So, what does this have to do with the passage from section 132. Let us look at a short piece of the verses in question.

have power, by the power of my Holy Priesthood, to take her and give her unto him that hath not committed adultery but hath been faithful

Is God indicating that women are merely property to be handed around as rewards for men? No. Rather, as a loving Father he is telling us that no man who is unworthy and unwilling to fulfill the covenants of marriage and care for his beloved daughters, will be allowed to cause them further harm. They are not simply property, but cherished daughters, and God will ensure that they are placed in the care of a man who is worthy of them and will fulfill all that is required of a husband and father regarding them.

This is a statement of the most perfect love of a Father who has the power to ensure the happiness and joy of His beloved daughters.

I hope I have stated this in a way that people can understand.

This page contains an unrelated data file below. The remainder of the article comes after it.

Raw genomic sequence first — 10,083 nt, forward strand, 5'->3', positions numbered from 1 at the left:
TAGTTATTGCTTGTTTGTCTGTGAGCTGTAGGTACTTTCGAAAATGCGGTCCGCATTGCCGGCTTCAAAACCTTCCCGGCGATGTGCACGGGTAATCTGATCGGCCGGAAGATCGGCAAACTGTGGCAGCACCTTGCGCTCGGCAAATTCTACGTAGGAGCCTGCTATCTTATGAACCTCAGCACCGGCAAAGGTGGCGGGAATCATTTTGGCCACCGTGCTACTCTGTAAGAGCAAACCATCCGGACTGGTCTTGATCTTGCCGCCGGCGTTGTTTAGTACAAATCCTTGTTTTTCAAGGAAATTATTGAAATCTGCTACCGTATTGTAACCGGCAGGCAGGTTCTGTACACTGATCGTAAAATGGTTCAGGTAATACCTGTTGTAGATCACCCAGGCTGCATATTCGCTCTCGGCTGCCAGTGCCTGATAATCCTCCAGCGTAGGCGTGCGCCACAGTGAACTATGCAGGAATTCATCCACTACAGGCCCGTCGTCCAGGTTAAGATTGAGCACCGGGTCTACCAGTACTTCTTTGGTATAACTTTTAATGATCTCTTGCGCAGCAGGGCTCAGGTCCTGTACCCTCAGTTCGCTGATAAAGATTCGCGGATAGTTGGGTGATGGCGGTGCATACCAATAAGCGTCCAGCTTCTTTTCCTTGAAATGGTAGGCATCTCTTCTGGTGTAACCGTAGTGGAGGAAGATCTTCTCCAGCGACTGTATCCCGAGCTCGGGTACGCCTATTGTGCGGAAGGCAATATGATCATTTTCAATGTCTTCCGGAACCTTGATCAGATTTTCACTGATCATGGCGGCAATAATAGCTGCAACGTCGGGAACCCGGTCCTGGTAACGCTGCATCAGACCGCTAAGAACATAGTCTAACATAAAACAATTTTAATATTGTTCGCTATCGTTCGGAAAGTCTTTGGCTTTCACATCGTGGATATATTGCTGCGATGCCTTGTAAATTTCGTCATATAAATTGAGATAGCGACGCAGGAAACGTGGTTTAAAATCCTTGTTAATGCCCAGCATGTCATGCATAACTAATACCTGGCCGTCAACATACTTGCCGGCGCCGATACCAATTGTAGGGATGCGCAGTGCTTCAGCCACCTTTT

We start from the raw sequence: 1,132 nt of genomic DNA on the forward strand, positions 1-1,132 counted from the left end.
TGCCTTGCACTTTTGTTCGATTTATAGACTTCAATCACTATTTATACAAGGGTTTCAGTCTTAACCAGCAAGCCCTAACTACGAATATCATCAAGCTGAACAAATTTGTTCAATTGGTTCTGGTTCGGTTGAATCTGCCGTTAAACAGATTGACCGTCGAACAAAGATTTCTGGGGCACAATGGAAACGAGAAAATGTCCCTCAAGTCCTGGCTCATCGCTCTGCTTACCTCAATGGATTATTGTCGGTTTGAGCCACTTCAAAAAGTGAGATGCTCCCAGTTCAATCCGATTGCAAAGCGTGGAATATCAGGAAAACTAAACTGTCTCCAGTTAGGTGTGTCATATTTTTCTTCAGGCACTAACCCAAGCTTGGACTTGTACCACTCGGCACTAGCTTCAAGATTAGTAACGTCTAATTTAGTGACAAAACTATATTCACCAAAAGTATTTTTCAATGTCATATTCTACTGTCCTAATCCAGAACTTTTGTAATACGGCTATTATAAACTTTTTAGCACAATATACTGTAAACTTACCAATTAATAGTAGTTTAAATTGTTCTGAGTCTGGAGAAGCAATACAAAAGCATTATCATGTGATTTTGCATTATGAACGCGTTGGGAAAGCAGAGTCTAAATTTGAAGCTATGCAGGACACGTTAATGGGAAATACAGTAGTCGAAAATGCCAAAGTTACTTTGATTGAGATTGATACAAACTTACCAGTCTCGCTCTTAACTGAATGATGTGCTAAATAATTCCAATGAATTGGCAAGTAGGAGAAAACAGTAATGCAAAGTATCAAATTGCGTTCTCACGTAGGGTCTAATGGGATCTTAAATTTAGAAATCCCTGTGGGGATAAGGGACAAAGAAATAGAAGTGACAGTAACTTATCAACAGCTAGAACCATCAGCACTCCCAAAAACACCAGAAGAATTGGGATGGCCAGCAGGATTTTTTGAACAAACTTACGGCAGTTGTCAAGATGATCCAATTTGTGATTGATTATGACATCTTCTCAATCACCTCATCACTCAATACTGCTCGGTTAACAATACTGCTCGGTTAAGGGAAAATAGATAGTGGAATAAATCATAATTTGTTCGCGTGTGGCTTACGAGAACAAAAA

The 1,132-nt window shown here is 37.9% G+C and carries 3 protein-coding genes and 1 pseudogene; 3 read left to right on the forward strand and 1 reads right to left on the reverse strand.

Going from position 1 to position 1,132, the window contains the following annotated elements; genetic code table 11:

9 Ways Anti-Mormons Want You to Mistrust the LDS Church (7-9)

3 Jul

A while ago I came across this video that purports to reveal to the public Nine things about the Church of Jesus Christ of Latter Day Saints that the church doesn’t want people to know. I have seen many such lists, and this, like all the others, is largely inaccurate or fails to support what they claim to be doing.

At the time I had considered doing a response to the video, but things got away from me and it never happened. But this video has recently been put up in another blog post and thus was brought back to my attention. So, I have decided to make a few comments on it.